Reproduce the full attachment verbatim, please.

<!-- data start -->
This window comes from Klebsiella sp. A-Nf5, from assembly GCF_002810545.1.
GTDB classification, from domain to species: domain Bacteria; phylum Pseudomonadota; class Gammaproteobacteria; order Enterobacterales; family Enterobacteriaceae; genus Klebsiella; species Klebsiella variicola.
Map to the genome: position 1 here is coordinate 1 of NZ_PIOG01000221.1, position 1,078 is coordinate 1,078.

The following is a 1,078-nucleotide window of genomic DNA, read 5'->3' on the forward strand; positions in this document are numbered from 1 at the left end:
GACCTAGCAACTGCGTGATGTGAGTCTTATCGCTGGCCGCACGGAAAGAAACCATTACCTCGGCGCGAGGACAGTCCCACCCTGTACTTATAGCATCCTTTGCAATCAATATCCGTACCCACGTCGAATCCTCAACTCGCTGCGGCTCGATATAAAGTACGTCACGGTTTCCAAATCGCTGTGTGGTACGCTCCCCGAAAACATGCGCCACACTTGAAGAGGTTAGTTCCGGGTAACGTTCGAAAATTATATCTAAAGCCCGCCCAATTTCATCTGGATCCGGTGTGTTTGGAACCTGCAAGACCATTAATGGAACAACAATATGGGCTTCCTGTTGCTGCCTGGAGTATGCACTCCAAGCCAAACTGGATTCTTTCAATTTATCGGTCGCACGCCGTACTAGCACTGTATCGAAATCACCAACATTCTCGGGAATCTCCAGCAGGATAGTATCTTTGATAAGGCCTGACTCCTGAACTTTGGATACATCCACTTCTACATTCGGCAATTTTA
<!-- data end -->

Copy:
This window comes from Klebsiella sp. A-Nf5, from assembly GCF_002810545.1.
GTDB classification, from domain to species: domain Bacteria; phylum Pseudomonadota; class Gammaproteobacteria; order Enterobacterales; family Enterobacteriaceae; genus Klebsiella; species Klebsiella variicola.
Map to the genome: position 1 here is coordinate 1 of NZ_PIOG01000221.1, position 1,078 is coordinate 1,078.

The following is a 1,078-nucleotide window of genomic DNA, read 5'->3' on the forward strand; positions in this document are numbered from 1 at the left end:
GACCTAGCAACTGCGTGATGTGAGTCTTATCGCTGGCCGCACGGAAAGAAACCATTACCTCGGCGCGAGGACAGTCCCACCCTGTACTTATAGCATCCTTTGCAATCAATATCCGTACCCACGTCGAATCCTCAACTCGCTGCGGCTCGATATAAAGTACGTCACGGTTTCCAAATCGCTGTGTGGTACGCTCCCCGAAAACATGCGCCACACTTGAAGAGGTTAGTTCCGGGTAACGTTCGAAAATTATATCTAAAGCCCGCCCAATTTCATCTGGATCCGGTGTGTTTGGAACCTGCAAGACCATTAATGGAACAACAATATGGGCTTCCTGTTGCTGCCTGGAGTATGCACTCCAAGCCAAACTGGATTCTTTCAATTTATCGGTCGCACGCCGTACTAGCACTGTATCGAAATCACCAACATTCTCGGGAATCTCCAGCAGGATAGTATCTTTGATAAGGCCTGACTCCTGAACTTTGGATACATCCACTTCTACATTCGGCAATTTTA